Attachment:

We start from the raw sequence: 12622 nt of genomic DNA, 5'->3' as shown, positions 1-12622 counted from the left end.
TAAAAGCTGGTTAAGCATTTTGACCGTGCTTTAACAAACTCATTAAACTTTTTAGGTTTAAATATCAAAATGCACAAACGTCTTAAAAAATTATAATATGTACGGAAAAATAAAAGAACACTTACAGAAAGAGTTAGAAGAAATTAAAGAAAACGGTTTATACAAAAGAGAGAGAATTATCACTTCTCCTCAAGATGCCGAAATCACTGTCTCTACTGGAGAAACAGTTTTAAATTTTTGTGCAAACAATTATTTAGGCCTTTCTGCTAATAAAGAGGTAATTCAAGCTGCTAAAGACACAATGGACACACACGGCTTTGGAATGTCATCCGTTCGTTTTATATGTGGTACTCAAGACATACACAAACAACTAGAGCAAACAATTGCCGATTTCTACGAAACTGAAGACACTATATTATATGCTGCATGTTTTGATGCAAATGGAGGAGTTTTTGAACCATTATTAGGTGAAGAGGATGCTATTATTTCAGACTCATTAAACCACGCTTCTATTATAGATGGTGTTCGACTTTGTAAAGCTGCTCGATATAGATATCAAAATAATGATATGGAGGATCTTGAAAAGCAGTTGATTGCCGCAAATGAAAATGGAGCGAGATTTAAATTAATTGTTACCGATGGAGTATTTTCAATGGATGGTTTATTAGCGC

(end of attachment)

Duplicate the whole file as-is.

We start from the raw sequence: 12622 nt of genomic DNA, 5'->3' as shown, positions 1-12622 counted from the left end.
TAAAAGCTGGTTAAGCATTTTGACCGTGCTTTAACAAACTCATTAAACTTTTTAGGTTTAAATATCAAAATGCACAAACGTCTTAAAAAATTATAATATGTACGGAAAAATAAAAGAACACTTACAGAAAGAGTTAGAAGAAATTAAAGAAAACGGTTTATACAAAAGAGAGAGAATTATCACTTCTCCTCAAGATGCCGAAATCACTGTCTCTACTGGAGAAACAGTTTTAAATTTTTGTGCAAACAATTATTTAGGCCTTTCTGCTAATAAAGAGGTAATTCAAGCTGCTAAAGACACAATGGACACACACGGCTTTGGAATGTCATCCGTTCGTTTTATATGTGGTACTCAAGACATACACAAACAACTAGAGCAAACAATTGCCGATTTCTACGAAACTGAAGACACTATATTATATGCTGCATGTTTTGATGCAAATGGAGGAGTTTTTGAACCATTATTAGGTGAAGAGGATGCTATTATTTCAGACTCATTAAACCACGCTTCTATTATAGATGGTGTTCGACTTTGTAAAGCTGCTCGATATAGATATCAAAATAATGATATGGAGGATCTTGAAAAGCAGTTGATTGCCGCAAATGAAAATGGAGCGAGATTTAAATTAATTGTTACCGATGGAGTATTTTCAATGGATGGTTTATTAGCGC